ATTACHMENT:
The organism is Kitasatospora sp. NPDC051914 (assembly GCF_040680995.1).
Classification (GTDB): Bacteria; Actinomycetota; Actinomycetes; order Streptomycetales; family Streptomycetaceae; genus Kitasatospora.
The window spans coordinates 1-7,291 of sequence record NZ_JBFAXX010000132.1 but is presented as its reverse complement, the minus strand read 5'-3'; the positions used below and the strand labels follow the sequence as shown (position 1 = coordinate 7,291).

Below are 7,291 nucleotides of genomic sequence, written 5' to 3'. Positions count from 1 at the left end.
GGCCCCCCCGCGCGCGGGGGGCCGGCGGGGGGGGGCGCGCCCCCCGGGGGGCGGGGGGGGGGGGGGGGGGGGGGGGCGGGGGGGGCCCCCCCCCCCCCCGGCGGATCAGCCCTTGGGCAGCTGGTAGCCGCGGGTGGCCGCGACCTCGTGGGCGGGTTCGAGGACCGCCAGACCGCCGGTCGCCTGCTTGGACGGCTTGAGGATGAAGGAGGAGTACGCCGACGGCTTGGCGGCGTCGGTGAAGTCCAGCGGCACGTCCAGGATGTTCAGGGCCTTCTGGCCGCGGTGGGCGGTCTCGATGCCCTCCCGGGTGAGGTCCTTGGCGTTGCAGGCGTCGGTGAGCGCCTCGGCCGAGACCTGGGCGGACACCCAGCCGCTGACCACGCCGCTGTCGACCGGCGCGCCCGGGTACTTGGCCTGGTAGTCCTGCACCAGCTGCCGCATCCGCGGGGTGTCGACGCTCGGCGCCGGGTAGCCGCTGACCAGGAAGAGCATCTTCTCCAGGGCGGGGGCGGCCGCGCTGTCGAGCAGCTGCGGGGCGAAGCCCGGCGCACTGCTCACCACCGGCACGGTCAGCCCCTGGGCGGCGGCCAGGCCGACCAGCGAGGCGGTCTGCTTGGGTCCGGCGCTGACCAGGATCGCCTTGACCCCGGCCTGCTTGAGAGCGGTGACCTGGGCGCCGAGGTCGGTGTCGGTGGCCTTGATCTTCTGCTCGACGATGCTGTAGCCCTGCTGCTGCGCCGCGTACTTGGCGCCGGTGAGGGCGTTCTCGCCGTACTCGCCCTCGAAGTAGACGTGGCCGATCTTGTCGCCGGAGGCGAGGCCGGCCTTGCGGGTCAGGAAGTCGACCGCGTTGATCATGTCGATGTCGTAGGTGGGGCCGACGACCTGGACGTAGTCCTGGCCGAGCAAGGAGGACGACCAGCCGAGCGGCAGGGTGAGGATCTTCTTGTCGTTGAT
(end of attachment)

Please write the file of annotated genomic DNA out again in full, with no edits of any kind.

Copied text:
The organism is Kitasatospora sp. NPDC051914 (assembly GCF_040680995.1).
Classification (GTDB): Bacteria; Actinomycetota; Actinomycetes; order Streptomycetales; family Streptomycetaceae; genus Kitasatospora.
The window spans coordinates 1-7,291 of sequence record NZ_JBFAXX010000132.1 but is presented as its reverse complement, the minus strand read 5'-3'; the positions used below and the strand labels follow the sequence as shown (position 1 = coordinate 7,291).

Below are 7,291 nucleotides of genomic sequence, written 5' to 3'. Positions count from 1 at the left end.
GGCCCCCCCGCGCGCGGGGGGCCGGCGGGGGGGGGCGCGCCCCCCGGGGGGCGGGGGGGGGGGGGGGGGGGGGGGGCGGGGGGGGCCCCCCCCCCCCCCGGCGGATCAGCCCTTGGGCAGCTGGTAGCCGCGGGTGGCCGCGACCTCGTGGGCGGGTTCGAGGACCGCCAGACCGCCGGTCGCCTGCTTGGACGGCTTGAGGATGAAGGAGGAGTACGCCGACGGCTTGGCGGCGTCGGTGAAGTCCAGCGGCACGTCCAGGATGTTCAGGGCCTTCTGGCCGCGGTGGGCGGTCTCGATGCCCTCCCGGGTGAGGTCCTTGGCGTTGCAGGCGTCGGTGAGCGCCTCGGCCGAGACCTGGGCGGACACCCAGCCGCTGACCACGCCGCTGTCGACCGGCGCGCCCGGGTACTTGGCCTGGTAGTCCTGCACCAGCTGCCGCATCCGCGGGGTGTCGACGCTCGGCGCCGGGTAGCCGCTGACCAGGAAGAGCATCTTCTCCAGGGCGGGGGCGGCCGCGCTGTCGAGCAGCTGCGGGGCGAAGCCCGGCGCACTGCTCACCACCGGCACGGTCAGCCCCTGGGCGGCGGCCAGGCCGACCAGCGAGGCGGTCTGCTTGGGTCCGGCGCTGACCAGGATCGCCTTGACCCCGGCCTGCTTGAGAGCGGTGACCTGGGCGCCGAGGTCGGTGTCGGTGGCCTTGATCTTCTGCTCGACGATGCTGTAGCCCTGCTGCTGCGCCGCGTACTTGGCGCCGGTGAGGGCGTTCTCGCCGTACTCGCCCTCGAAGTAGACGTGGCCGATCTTGTCGCCGGAGGCGAGGCCGGCCTTGCGGGTCAGGAAGTCGACCGCGTTGATCATGTCGATGTCGTAGGTGGGGCCGACGACCTGGACGTAGTCCTGGCCGAGCAAGGAGGACGACCAGCCGAGCGGCAGGGTGAGGATCTTCTTGTCGTTGAT